The Sun and the Solar System (4) (F) This course is designed primarily for students not majoring in the natural sciences or mathematics, and includes discussions of the Sun and the major constituents of the solar system (planets, comets, minor planets, meteors, etc.) as well as theories of solar system formation and the possibilities of life on other planets. Special attention will be given to the historical development of astronomical ideas and to recent developments in planetary astronomy stemming from space probe missions. Weekly laboratory experiences or telescopic observations of the Sun and planets supplement classroom work. (NW, SM)
Stars and Stellar Systems (4) (S) This course is designed primarily for students not majoring in the natural sciences or mathematics who are interested in the structure and evolution of individual stars, star clusters, and galaxies. Specific topics of discussion include the endpoints of stellar evolution (white dwarfs, neutron stars, and black holes), binary star systems, x-ray astronomy, and quasars and exploding radio galaxies. A detailed investigation of the various cosmological theories describing the structure of the universe will also be made. Throughout the course careful attention will be paid to the methods used to arrive at our current level of understanding of the universe. Weekly laboratory experiences or telescopic observations of stars, star clusters, and galaxies supplement classroom work. (NW, SM)
Observational Astronomy (3) (F, even) This lecture plus laboratory course covers the acquisition and analysis of astronomical data, and the derivation of scientific information from that data. This includes discussion and laboratory application of the principles and techniques required for celestial coordinate systems and timekeeping, telescope and equipment operation, CCD imaging and image analysis, stellar photometry, and astronomical spectroscopy.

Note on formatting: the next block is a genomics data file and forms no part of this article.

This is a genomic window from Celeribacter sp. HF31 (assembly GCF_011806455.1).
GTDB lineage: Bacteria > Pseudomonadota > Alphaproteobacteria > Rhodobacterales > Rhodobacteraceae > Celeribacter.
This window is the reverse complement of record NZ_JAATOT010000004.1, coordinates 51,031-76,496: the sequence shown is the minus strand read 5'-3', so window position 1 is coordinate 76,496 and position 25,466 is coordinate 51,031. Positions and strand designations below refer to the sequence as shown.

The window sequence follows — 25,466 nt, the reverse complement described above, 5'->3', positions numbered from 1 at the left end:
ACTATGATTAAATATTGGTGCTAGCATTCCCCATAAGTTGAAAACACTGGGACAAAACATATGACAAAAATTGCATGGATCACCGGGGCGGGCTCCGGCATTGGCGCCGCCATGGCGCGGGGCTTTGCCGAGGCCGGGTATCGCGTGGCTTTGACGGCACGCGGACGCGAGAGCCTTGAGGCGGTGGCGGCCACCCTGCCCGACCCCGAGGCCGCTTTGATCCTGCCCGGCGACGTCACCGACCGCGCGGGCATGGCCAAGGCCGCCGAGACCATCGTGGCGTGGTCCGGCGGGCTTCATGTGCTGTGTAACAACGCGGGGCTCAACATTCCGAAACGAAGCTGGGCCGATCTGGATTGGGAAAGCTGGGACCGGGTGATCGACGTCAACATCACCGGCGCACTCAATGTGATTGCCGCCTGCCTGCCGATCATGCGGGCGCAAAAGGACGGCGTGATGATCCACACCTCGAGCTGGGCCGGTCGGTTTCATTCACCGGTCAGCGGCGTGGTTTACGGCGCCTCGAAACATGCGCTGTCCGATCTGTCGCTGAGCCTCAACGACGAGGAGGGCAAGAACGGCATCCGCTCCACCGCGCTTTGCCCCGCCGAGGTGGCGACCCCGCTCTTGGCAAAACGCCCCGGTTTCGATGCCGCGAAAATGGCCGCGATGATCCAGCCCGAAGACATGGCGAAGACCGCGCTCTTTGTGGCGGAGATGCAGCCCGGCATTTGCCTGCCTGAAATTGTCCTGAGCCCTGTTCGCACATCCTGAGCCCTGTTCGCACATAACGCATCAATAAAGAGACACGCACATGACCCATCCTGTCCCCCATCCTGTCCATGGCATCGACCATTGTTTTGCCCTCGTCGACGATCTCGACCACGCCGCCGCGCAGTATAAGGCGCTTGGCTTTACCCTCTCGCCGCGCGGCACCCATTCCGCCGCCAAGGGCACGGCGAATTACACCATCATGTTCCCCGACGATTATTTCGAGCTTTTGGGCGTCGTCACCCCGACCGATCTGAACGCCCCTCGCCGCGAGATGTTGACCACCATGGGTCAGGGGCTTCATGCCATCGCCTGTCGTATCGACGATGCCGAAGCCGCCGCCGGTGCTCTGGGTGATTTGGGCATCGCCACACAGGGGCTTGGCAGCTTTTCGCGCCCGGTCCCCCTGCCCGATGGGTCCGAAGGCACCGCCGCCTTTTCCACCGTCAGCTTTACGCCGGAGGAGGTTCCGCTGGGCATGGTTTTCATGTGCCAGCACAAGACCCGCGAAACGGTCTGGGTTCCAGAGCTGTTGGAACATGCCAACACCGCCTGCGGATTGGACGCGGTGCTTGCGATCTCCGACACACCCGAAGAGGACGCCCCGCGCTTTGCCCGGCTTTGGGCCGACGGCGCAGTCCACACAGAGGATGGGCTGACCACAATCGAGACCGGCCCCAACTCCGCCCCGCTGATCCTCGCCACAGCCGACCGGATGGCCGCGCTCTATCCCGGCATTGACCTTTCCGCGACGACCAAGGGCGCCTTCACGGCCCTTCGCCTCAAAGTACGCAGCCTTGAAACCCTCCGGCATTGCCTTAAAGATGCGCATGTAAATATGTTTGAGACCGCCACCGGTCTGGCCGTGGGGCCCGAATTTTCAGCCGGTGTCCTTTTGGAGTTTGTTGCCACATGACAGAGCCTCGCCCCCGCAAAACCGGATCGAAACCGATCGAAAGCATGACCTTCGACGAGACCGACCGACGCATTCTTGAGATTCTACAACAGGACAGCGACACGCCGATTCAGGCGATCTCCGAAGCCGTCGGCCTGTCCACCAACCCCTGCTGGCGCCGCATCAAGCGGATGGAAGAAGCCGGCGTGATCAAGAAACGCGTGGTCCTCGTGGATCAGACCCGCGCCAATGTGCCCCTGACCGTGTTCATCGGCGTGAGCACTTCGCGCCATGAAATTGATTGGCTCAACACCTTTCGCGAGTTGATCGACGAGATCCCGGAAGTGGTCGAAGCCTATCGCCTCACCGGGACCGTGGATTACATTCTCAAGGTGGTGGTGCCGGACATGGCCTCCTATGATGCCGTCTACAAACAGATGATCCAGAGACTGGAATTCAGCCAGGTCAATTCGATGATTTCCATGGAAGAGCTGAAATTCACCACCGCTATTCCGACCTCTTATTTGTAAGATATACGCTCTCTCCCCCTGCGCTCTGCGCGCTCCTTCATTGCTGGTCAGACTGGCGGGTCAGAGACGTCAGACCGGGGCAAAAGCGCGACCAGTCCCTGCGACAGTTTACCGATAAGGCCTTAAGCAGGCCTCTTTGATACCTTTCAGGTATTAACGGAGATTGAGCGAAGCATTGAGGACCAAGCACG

Introduction to Astrophysics (3) (F) A calculus-based introduction to stellar structure and nucleosynthesis. This course will follow the evolution of a star from its "birth" by condensation from the interstellar medium to its "death" as a white dwarf, neutron star, or black hole. Discussions of the equations of hydrostatic equilibrium, the theory of radiative transfer, nuclear processes at the centers of stars, models of stellar interiors, mass loss from stars, and degenerate stellar configurations will be included. Offered fall semester of even years. (WC)
Solar System Astrophysics (3) (F) This course covers planetary interiors, planetary atmospheres, natural satellites, the interplanetary medium, the formation and evolution of the solar system, comets, asteroids, and other aspects of our astronomical knowledge of the solar system. Offered fall semester of odd years. (OC, WC)
Galaxies and Cosmology (3) (S) This course covers our own galaxy, other galaxies, the large-scale structure of the universe, and the evolution of the universe. Important topics on galaxies are the structure and dynamics of our galaxy, the stellar populations of our galaxy and other galaxies, the interstellar medium, the existence of dark matter, and the properties of different types of galaxies. Major topics in cosmology are galaxy clustering, the Big Bang Theory and its derivatives, the structure of space-time, and the possible futures of the universe. Offered spring semester of odd years. (WC)